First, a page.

Mar 20, 2017

How To Do A Trash Audit

The average person creates 4.3 pounds of trash per day. That translates to 30 pounds a week and over a 1500 pounds of trash per year. The unfortunate part is that two-thirds of what is put in the trash can, like food, could be composted.

Are you doing better or worse than average? The best way to find out is by doing a trash audit.

What is a trash audit?

A trash audit is where you examine the trash you have created over a given period of time. It can be done daily, weekly or monthly. The contents are recorded, analyzed and weighed. The weighing is optional, but it can help you keep track objectively and see how you compare to the average of 4 pounds. 

Once you know what you are throwing away you analyze it to see if there are improvements that can be made. Are you throwing away recyclables or food that should be going to the compost pile?

Remember to include all trash cans, from the kitchen, bathroom, offices and other rooms of the house. Also if you want to be really thorough be sure to include trash from outside the home like while shopping, dining out, or working. Including trash outside of the kitchen can sometimes be more enlightening. For example I realized that I would recycle quite a bit in the kitchen, but was not recycling plastic bottles I used in the bathroom.

What to ask while analyzing the trash:

  • Can you recycle it? Check with your local recycling agency to see what they recycle. The contents vary by location. 
  • Can you compost it? If it is a food or paper product it can probably be composted. Some lucky areas have commercial composting facilities, but most of the time this means starting your own compost pile.
  • Can you get it with less packaging? Shopping at other locations may provide you with alternatives that have less waste.
  • Can you get it with recyclable packaging? Glass and metal are always best. Then comes paper, then plastic, then non-recyclable items. It's a little counter intuitive, but getting milk in a plastic container rather than those paper tetrapak containers might be a better option as recycling facilities for the tetrapak are less common. And remember plastic can pretty much just be downcycled
  • Can you make your own? Are you finding lots of packaging from processed food? Start making your own. Sometimes you'll find it is so easy to just make your own you'll wonder why you ever bought it in the first place. Or maybe your trash is filled with health and beauty products. You can find homemade alternatives to just about every makeup or beauty product. 
  • Can you get a reusable version? Are you finding that you dispose of a lot of a specific kind of product like straws or napkins? Purchase reusable ones that can be washed and used over and over.
  • Do you need that product at all? This probably should be the first question, but most people's gut reaction is "yes." So after analyzing the packaging you may be more willing to say "no." 

After analyzing the trash start to make some changes and implement those alternatives you found. Then repeat the audit after a few months to see how much things have changed and if there are any other changes you can make.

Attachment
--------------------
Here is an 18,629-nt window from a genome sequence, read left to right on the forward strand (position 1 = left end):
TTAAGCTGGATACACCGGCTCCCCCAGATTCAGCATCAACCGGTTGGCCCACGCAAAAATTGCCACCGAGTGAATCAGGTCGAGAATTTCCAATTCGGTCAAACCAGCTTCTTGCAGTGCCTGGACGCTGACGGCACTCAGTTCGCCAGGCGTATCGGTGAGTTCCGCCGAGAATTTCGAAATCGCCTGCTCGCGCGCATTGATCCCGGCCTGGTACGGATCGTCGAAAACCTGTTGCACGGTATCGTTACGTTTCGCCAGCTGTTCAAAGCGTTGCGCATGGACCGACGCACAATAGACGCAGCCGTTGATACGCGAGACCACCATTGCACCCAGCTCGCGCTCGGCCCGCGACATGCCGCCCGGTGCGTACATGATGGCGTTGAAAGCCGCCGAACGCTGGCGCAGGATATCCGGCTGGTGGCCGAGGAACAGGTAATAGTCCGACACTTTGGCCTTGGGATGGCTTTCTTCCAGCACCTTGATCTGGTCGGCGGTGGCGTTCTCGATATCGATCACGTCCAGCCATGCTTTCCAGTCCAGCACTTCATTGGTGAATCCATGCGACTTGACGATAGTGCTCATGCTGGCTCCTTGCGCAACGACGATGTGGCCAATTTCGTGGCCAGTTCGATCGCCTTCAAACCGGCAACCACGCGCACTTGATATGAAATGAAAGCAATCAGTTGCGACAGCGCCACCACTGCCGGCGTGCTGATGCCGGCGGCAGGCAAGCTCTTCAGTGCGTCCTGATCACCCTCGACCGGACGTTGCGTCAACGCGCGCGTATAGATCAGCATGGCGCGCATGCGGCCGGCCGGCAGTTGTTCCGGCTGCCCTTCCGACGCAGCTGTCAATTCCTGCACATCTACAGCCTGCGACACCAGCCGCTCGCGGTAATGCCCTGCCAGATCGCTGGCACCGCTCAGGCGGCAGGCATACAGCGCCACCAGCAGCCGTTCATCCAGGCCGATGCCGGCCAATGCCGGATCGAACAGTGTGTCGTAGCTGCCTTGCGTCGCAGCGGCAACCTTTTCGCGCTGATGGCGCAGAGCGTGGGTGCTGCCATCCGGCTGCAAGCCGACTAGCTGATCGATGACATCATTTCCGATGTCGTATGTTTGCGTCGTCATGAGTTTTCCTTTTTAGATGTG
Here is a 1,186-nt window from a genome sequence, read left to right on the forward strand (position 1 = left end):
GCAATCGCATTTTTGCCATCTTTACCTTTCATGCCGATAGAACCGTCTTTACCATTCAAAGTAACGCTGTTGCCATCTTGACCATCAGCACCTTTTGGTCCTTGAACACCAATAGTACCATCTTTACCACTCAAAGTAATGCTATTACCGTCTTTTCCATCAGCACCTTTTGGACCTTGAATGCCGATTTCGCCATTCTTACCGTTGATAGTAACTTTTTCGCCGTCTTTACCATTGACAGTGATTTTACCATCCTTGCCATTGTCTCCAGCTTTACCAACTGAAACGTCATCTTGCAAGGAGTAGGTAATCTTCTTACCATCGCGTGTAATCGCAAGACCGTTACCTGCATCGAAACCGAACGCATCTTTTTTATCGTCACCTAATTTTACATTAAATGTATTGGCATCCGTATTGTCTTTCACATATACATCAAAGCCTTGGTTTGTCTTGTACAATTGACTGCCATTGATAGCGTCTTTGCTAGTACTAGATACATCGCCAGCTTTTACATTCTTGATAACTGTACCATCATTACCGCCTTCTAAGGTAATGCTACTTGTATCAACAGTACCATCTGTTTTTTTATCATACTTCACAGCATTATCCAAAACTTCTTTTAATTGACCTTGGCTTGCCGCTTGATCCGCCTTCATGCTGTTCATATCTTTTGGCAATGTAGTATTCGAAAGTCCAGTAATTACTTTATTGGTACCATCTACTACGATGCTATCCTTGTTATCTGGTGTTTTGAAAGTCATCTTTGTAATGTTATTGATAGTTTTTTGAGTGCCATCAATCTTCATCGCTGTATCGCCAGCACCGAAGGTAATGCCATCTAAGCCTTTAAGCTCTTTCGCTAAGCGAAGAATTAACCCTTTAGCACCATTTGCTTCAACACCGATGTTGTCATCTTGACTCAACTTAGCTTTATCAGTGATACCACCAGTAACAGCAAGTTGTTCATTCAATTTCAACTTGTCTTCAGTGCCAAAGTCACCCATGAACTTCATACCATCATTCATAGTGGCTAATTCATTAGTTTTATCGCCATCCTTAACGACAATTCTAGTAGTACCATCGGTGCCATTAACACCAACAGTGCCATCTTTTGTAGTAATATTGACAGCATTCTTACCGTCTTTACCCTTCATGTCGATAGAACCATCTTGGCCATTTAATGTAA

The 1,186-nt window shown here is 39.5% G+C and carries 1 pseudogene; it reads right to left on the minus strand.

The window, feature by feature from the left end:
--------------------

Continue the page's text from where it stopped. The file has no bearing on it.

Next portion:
If you want to take things a step further than you can do a recycle audit. It works very similarly to the trash audit, but this time you analyze what you send to the recycle bin and see if you can find any package free alternatives there.

Have you done a trash audit? What did you find?

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  1. Really good post. I'm going to try this!

  2. Thanks you for highlighting this important issue and providing a clear explanation and how-to. In answer to your question, yes, I did a trash audit several years ago, and the subsequent results were astonishing.

    Thanks to the audit and some basic changes we made, we replaced our quite large kitchen trash bin with a small one that holds only 2-1/2 gallons. We also went from dumping the contents of that large trash bin at least once a week, to dumping the contents of the small trash bin every two months, on average.

    Sadly, despite years of effort, we have been unable to reduce our landfill trash further, either in the kitchen or in the bathroom, where we make another 1 gallon of trash a week.

    1. Sounds like you made a huge change! Although it sounds like you aren't where you'd like to be, but I think you are doing great. I could probably learn a thing or two from you!

      So I would keep researching alternatives or maybe realize that in the phase of life you are in, it's ok to create a little more waste. For example I hear kids make life difficult in all sorts of ways ;) and I know my working creates more trash (makeup alone), but I've come to terms with that (and am researching better options). Your changes really are motivating though!

  3. Our trash bin has been overflowing everyday lately! I knew I needed to do something, but wasn't sure what...Not sure why I never thought of a trash audit! This is great! Thanks for the info & thanks for sharing on the Homestead Blog Hop!

    1. I'd love to hear what you find in doing your audit! Thanks for stopping by.

  4. HI Katy,
    I try to do these steps but the one I am probably worse at is Do I need this item at all - I need to work on that because I tend to find myself keeping things that I never end up using. Thank for your advice. Sharing on twitter & pinning> Happy Spring!

  5. Kitty litter. If I could find a way to reduce that, I'd be good to go. With four cats, it seems like it's never ending.

    1. Yes, kitty litter is a tough one. We haven't quite taken to potty training ours yet. (Could you imagine?!)